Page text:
Wednesday, 1 June 2016

X-Men: Apocalypse (4 Stars)

I always have trouble reviewing the X-Men films. There have been nine of them so far, if "Deadpool" is included. I don't just have trouble writing about them, I even have trouble rating them. I'm a big fan of the X-Men comics, especially the issues with the original line-up written by Stan Lee and Roy Thomas. The comics written by Chris Claremont from 1975 to 1991 are rightly regarded as classics. Whatever happened after that is simply non-canonical for me. Marvel's continuity was disintegrating from 1985 onwards. Chris Claremont was one of the few authors who was holding things together in the style of the bronze era of comics (1970-1984), despite the interference of his bosses at Marvel. Since his comic, "The Uncanny X-Men", was the highest selling Marvel comic, they asked him to write two issues a month instead of one. That was fine. But his bosses wanted to rake in even more money, so a range of X-Men spin-off comics were devised, including "The New Mutants", "X-Factor" and "Excalibur". The writers of the other books had less artistic integrity than Chris, and they went as far as changing the characters he had previously written. For instance, in his most famous story, the Phoenix Saga (Uncanny X-Men #101-108), Jean Grey was shown to die and be resurrected by something later called the Phoenix force. In a storyline in "X-Factor" it was revealed that during the Phoenix Saga it had never been Jean Grey, it was just a clone. It's hardly surprising that Chris Claremont eventually left Marvel in a rage.

But I realise that I'm rambling on. I'm not really writing about the film. The problem with the X-Men films, this one in particular, is that there are too many characters being thrown at the viewer. This works well in the comics. If you read 300 issues of a comic the characters are only gradually introduced, and you have time to get to know them. In films it's different. The character who comes off the weakest in "X-Men: Apocalypse" is Psylocke, shown on the left in the picture above. "Who's she?" is what most of the people in the cinema audience must have been asking. Nobody could possibly know, unless they've been reading the X-Men comics for years.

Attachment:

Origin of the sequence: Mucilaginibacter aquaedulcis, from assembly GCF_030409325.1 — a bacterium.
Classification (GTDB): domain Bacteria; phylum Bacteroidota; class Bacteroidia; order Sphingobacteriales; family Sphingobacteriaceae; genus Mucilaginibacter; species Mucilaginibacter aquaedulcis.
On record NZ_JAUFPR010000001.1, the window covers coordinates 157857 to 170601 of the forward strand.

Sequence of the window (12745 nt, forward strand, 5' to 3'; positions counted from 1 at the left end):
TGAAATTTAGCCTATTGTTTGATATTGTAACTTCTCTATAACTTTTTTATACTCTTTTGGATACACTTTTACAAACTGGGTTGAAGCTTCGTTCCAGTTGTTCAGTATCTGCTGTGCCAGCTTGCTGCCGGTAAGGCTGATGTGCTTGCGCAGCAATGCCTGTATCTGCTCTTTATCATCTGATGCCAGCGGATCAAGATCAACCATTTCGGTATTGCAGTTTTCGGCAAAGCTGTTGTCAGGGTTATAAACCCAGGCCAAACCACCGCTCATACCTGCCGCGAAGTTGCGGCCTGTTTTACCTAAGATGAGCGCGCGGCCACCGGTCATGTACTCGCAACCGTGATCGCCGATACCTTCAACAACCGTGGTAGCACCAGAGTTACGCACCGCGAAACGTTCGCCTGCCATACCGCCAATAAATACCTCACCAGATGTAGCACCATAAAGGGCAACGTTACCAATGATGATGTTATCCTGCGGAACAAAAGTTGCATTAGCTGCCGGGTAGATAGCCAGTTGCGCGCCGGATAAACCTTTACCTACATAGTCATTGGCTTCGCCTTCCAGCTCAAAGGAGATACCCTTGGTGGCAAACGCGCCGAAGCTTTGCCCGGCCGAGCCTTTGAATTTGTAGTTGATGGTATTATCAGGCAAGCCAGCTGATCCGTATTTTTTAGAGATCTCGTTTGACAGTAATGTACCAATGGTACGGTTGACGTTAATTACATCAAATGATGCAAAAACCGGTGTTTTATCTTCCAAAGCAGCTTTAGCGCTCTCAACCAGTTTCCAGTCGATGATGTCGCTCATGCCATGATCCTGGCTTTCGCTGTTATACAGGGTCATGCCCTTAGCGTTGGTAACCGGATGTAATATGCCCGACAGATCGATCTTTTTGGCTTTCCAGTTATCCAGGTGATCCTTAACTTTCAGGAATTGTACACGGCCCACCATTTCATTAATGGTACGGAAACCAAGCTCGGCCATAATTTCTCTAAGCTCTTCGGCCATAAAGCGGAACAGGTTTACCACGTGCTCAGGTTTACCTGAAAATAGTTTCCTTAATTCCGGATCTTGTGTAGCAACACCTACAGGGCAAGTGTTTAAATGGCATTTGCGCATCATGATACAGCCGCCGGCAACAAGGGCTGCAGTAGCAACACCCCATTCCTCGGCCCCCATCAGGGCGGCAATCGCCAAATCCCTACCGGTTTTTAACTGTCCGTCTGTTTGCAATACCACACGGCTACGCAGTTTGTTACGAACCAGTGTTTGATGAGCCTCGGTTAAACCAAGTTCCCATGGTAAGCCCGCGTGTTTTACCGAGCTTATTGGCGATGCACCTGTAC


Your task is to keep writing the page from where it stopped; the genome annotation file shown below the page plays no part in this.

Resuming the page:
The whole film seems to be full of winks and nods that only the comic reading fanboys can understand. The film doesn't repeat what happens in the comics, many of the characters are re-designed, but there are repeated references to what has happened in the X-Men comics over the last 40 years. The end result is enjoyable, but probably confusing to most people.

Is it a well-written film? Probably not. It would have been better if they'd thrown out most of the peripheral characters and kept the remaining cast to a minimum. Did I enjoy it? Yes, especially the poignancy of the relationship between Professor X and Magneto. I think my four star rating is fair, but I shan't argue with anyone who rates it less favourably.


  1. I enjoyed it. With each passing film, I feel more and more sympathetic towards magneto. The poor guy has had it rough.

    1. Magneto's story is the best part of the film. In fact, Magneto is the best feature of all the films up till now. The character was played so brilliantly by Ian McKellen that I didn't think it could be improved upon, but I was wrong. Michael Fassbender gives him even more depth.

      Magneto was the regular villain in the early 1960's comics, appearing in almost every issue. See the covers here. He was never really fleshed out as a character back then. He was just the big baddie. It wasn't until Chris Claremont took over the writing in the mid-1970's that we began to see what made him tick. This began in Uncanny X-Men 104, 111 and 112, but it continued over the next decade.


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